Clamping an air rifle to keep it still.
Hi all, the jump of my Springer makes it impossible for me to trust the consistency of a string of shots. That is, whether the spread is a function of the rifle or a function of my old bones. I want to test this rifle for innate accuracy, and I'm thinking that clamping it into a stand could possibly produce the most consistent string, and reveal any inherent inaccuracy that's built into this rifle. I would use stiff foam or a couple layers of carpet as padding for the rifle so it always returns to its original position after each shot. But, I'm concerned that clamping it like that could tweak the metal parts or break the stock under the the high g's of the firing lash. The shock load, so to speak. Unfortunately for me I suppose, I'm past my prime and have inherited tremor and poor eyesight so holding a bead on a tiny bullseye is less accurate for me now than it was 30 years ago so that's why I think I need a clamp solely for this purpose. It would be easy for me to make one, I'm good at woodworking and have all the tools. If I end up making one, I'll show the build in the DIY forum. Thank you for any input.
Trying to clamp down a springer is probably a bad idea for the reasons that you listed. Are you using a good scope? If not, get one. It will really help to offset the vision issues. Resting the gun on a decent rest, and using good shooting technique should take care of a lot of the rest.
@doug-wall. Thank you for that. It certainly don't want to risk my gun. I can imagine a way to make a rest that will allow my rifle to jump, and always return to the exact same position or very close to it. Not as precise as a clamp but it will have to do.
As the "GodFather of Airguns" Mr Tom Gaylord states, the artillery hold on the rifle allows exactly what you are describing in your reply. An artillery cannon is allowed to move (recoil) as the shot is taken and returns to place. Thus, the accuracy of the down-range follow-up shots are not altered from the original target area.
Here is a link to his website and excellent advised. I can't shoot a springer worth a darn (I am also, as you say past my prime so I shoot PCP's)
@glpalinkas. And the others who replied. Thanks for the advice. I'm not too hung up on accuracy, but I do enjoy marksmanship with guns and archery, for almost my entire life. Whenever I hit a dime at 30 yards I still get a rush! I have to admit that I lean toward power a bit more than accuracy. That's why I know that the .25 avenger is my next air rifle. Whenever I get a real hankering for the feel of power all I have to do is fire my 62 caliber smoke pole.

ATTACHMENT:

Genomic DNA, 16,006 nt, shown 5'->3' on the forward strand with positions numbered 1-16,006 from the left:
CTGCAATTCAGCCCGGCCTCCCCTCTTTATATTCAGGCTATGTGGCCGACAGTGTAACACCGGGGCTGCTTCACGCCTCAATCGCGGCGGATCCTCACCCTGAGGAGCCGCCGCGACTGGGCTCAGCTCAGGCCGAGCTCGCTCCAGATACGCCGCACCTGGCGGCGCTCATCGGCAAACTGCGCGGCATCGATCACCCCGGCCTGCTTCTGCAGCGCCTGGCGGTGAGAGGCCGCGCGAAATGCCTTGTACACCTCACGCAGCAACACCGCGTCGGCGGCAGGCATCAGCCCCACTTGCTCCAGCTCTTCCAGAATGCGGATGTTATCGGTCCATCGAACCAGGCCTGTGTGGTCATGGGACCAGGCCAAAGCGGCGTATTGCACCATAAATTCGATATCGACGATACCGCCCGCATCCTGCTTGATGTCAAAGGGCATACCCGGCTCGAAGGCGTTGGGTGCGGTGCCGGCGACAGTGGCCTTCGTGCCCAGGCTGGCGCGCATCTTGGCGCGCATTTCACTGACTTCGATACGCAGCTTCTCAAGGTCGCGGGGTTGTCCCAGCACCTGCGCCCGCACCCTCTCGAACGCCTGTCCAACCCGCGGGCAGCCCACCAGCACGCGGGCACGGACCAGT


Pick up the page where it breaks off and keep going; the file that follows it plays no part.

A good tune will go a long way towards taming most guns. What are you shooting? Pellets?
I would never clamp a springer. Considering how hold sensitive most can be, I'm sure accuracy would go straight out the window. If you are looking for consistency you might try using a little of the blue painter's tape which comes off easily. Take your grip. Notice where your hands are and then apply the tape. You can move it as you find the best hold for accuracy. And dont forget to check the stock screws for tightness. If they become loose then changing technique becomes like a dog chasing its tail.
One other thing about clamping guns. If there is any significant recoil it can break the stock. Guns have to be free to recoil to some degree.
the hold is only as good as you are duplicating it over and over again
so you are trying to make a Ransom Rest for a springer rifle and you like the feel of hitting small target but our old bones are holding you back
so buy a different rifle, a Hammerli 850 could do the job, the FWB 300 or Diana 75 would do the job
any old SSP rifle would do the job
instead of lashing the rifle down but a different tool
and if that is not what you want to do, just struggle with what you have
and if you were to strap the rifle down are you going to be able to cock it without it moving at all if not what's the point and to those who says don't
i too don't think it is great idea but hey it is your rifle and for a test go ahead but then again will it help the old bones as you state
I have also read that you cannot clamp a springer. I have been into airguns for most of my life and honestly don’t know where the lines between fact and myth go. I say test it for yourself! I get my best groups with springers when the forearm is laid directly on a rest even though others say this is not true. I find the RWS 54 to be hold sensitive even though others say it is not. I would try using a lightweight plastic rest and a remote trigger pull device and re-aim after every shot. I am eager to see your results.
Forgetabout,just shoot the darn thing and become a better shot...simple fact You the man are the one that needs to be consistent...it is about groups,can you shoot good groups....if so then your springer is working,tell you I have Never had a Good springer that could not shoot out shot me...and I do rest my springers on a towel when shooting seated...I try my best to be consistent,same hold, same eye placement same trigger squeeze....and the same Pellets that shoot really good in that springer...
Why not just say what springer you are shooting?We can see if we can help you with the right pellets.the right hold...
I know it can be frustrating,it like going fishing all day and not getting a single bite.... but that is what you got to do to catch fish...go fishing.
I put my R9 .20 cal on a bag rest and shoulder it...The trick is the trigger...pull it and don't release it until your shot hits the target. I'm 78.